“A Nigerian delegation left for Chad on October 21 for talks with Boko Haram, but the Chadian president became evasive. The Nigerian delegation was told that Déby was sick and that the meeting be rescheduled for October 23.
“However, on that date, the delegation was told that the Chadian president was still sick after waiting for six hours. The delegation made visits to Chad a number of times, but met a brickwall.
“As Boko Haram’s resumed attacks grew in intensity, the Nigerian government became worried. Many attempts were made to inquire from the Chadian president who was supposed to be mediating between the Nigerian government and Boko Haram, but the attempts were all futile.
“France was privy to the botched negotiations, but said nothing just like the Chadian government.
“It became clear to the Nigerian government that Déby was working for Boko Haram. The government of Chad has not said a word to the Nigerian government since Boko Haram’s resumed onslaughts. It has simply refused to make any comment or communicate with the Nigerian government.
“The Nigerian government has also ceased to speak with the Chadian government on the matter since it is now clear that Chad is working with Boko Haram.”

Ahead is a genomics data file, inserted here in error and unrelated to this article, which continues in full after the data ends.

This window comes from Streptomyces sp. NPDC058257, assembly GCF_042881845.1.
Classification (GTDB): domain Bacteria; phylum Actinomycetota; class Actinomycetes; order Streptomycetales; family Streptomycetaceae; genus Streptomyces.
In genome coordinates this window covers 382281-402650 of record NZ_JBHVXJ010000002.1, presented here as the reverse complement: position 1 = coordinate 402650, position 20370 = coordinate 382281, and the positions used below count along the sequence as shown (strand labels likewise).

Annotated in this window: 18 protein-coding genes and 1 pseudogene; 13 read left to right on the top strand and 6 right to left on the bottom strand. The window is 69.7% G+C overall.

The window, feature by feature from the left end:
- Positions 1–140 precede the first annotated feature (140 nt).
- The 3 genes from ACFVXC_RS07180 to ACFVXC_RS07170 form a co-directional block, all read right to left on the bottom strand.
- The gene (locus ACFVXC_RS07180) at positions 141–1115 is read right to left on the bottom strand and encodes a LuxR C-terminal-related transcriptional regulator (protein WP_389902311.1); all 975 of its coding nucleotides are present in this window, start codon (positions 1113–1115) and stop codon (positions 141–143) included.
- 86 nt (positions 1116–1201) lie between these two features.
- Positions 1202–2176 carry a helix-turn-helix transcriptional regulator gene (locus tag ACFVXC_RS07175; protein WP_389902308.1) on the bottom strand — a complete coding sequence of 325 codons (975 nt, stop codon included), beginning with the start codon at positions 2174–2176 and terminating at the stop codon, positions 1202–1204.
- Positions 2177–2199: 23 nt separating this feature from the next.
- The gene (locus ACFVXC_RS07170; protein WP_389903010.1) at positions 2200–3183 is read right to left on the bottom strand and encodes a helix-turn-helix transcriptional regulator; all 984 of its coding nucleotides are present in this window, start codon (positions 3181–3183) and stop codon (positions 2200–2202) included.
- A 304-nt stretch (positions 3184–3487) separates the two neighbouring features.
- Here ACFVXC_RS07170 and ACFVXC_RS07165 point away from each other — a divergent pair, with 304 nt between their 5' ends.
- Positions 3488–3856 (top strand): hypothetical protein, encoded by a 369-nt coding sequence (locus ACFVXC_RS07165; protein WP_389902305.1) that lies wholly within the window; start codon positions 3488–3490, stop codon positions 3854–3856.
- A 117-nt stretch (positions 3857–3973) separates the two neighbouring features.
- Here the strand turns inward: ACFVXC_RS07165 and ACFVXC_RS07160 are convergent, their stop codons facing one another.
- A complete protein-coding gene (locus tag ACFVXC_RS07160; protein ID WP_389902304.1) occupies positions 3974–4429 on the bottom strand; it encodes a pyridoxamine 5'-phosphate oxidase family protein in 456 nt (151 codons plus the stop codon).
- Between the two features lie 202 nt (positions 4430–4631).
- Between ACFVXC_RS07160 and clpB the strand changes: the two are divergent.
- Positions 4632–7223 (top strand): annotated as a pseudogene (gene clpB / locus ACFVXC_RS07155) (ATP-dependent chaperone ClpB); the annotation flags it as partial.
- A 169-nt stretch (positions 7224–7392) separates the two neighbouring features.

The official also said that the next move for the Nigerian government is a full-scale military assault on the terrorist group.
“The only option left for the Nigerian government is to continue to use force to end the crisis. As it is now, there is no negotiation or mediation going on. The statements by some government officials that the abducted Chibok girls would return soon were based on assurances by the Chadian government, but now there is no negotiation going on anywhere,” he said.
“It is important to add that the Nigerian government decided to honour Chad’s request for negotiations with Boko Haram, because it was the first time a foreign government would be mediating in the protracted insurgency in the country. Other individuals have tried, but the government has always spurned them.”